However thoroughly you might prepare for an interview in a bid to banish the nerves, you can never rule out the interviewer asking you something quirky that catches you off guard. Their objective is to test your ability to think on your feet, so here are ways of handling particular tough queries...
"Who is your hero and why?"
One of many testing interview questions unearthed due to research mentioned by iNews, this is intended to assess your values. Therefore, choose someone whose beliefs align with your own.
"Is Batman a superhero?"
Yes, this has actually been asked at an interview - for a support engineer position at AlphaSights, says Mirror. Batman, it could be said, acts like something of a dark superhero, though his very human capabilities might put the "super" part of that equation in doubt.
"What's your coping mechanism when you've had a bad day?"
It's easy to see why an interviewer might ask this. Respond with an example of a problem across which you have stumbled and how you proceeded to effectively overcome the issue.
"What advice would your best friend give you?"
Answer assertively; for example, by suggesting that your friend would remind you to draw upon strength and skills which they have long known you have. However, focus on those qualities of yours relevant to your capability for the job you are seeking.
"What's the most selfish thing you've done?"
You might be reticent about revealing a past failing, but you could turn it to your advantage. If you admit to having spent too much attention on your career at the expense of your friends and family, explain that you have since remedied the situation.
"What would you take to a lonely island with you and why?"
What things in your life do you most value? That's basically what this question is asking, so make sure that you answer in line with the particular impression you hope to give.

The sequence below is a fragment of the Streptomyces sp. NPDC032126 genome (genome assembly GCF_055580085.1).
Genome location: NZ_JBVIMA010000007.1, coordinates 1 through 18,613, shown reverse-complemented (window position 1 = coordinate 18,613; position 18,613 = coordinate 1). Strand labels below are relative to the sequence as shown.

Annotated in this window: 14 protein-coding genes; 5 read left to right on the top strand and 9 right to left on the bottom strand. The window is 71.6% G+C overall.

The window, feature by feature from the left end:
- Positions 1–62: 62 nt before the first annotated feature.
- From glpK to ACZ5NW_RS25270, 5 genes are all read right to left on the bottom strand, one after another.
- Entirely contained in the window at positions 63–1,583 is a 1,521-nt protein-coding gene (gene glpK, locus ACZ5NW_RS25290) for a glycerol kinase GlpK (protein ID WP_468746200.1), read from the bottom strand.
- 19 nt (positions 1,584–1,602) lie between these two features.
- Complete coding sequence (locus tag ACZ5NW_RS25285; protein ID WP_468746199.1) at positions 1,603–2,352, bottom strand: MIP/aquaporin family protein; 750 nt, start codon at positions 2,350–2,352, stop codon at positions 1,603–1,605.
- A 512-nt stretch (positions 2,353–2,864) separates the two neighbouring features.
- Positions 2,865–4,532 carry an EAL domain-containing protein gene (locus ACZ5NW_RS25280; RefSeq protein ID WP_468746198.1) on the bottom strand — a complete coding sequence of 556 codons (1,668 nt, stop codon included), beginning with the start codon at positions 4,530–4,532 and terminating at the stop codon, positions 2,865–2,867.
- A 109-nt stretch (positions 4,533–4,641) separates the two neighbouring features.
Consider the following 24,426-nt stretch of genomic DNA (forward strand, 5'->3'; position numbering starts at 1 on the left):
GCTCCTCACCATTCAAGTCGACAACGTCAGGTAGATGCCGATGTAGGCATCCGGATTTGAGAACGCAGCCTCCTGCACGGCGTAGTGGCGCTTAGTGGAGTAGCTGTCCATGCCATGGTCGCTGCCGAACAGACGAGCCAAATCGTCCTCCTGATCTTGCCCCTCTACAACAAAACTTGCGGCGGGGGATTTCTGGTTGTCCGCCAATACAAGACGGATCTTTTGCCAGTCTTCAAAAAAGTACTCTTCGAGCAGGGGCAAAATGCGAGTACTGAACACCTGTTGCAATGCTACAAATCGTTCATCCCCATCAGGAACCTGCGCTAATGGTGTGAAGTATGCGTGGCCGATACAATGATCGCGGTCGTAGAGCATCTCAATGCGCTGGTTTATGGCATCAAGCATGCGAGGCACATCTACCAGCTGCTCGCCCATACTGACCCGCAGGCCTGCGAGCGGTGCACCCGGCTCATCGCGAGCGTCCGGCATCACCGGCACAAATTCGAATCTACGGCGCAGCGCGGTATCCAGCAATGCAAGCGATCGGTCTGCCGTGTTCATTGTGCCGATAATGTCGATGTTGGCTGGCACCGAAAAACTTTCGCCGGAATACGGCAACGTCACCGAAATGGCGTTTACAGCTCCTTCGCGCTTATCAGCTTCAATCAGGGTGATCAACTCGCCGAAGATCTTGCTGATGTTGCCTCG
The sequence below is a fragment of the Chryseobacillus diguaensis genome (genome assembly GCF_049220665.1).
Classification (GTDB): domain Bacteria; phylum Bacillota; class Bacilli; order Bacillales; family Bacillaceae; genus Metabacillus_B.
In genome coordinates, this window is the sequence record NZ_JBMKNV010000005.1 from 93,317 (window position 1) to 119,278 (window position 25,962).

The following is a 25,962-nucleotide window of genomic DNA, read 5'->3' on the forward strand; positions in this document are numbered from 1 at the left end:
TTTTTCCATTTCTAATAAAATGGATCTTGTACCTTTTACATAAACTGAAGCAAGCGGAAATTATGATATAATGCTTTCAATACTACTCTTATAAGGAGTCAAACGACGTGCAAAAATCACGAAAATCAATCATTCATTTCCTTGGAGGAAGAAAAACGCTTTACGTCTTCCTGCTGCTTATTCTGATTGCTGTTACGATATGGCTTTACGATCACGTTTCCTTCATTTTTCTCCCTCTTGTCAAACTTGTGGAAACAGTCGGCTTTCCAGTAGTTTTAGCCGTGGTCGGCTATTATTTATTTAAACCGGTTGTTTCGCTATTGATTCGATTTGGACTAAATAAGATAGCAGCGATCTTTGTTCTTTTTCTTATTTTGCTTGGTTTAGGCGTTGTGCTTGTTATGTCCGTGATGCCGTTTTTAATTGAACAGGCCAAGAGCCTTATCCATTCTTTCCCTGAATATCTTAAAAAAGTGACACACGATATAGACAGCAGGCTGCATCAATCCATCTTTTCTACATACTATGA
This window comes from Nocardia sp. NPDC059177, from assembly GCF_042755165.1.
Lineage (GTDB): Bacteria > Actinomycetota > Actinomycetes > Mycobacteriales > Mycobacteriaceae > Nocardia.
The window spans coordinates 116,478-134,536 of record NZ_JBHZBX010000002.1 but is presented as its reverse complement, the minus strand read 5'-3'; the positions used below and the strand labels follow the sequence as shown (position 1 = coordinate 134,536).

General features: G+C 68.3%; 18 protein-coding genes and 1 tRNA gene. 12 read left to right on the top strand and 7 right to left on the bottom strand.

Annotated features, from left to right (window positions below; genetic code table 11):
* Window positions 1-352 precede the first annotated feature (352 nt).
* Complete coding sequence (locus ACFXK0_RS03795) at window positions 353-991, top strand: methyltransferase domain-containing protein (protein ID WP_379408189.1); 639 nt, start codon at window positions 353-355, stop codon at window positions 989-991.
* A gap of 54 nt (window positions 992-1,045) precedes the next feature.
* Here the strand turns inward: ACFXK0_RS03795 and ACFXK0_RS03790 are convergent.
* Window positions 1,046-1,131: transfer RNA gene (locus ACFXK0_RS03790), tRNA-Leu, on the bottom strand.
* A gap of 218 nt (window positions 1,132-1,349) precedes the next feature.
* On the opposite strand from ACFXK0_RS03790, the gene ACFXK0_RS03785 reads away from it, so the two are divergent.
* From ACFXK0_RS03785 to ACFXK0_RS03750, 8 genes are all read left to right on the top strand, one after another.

"What would you ask the CEO if you could ask them anything?"
Here, it's probably worth bringing up the subject of the organisation's future - like the organisation's upcoming challenges and plans for growth.
"Are you a nice person?"
However silly this question might seem, you could tell the interviewer that you live by your own values - and thus, you deem yourself a nice person, but other people's values may be different.
"How would you sell a fridge to an Eskimo?"
This question is a good test to overcome if you seek a sales job. Consider that, as a fridge can maintain the temperature of items inside, it could prevent milk from freezing overnight. This wouldn't be prevented if the milk was just left outside.
"What cartoon character would you be and why?"
Obviously, likening yourself to Woody Woodpecker might not be the best idea if your job will require you to preserve trees. However, nearly any choice of character can suffice provided that you explain how their qualities reflect well on you as a candidate for the job.
Thank you, good article! All is true. These are the questions I received during the interview when looking for a job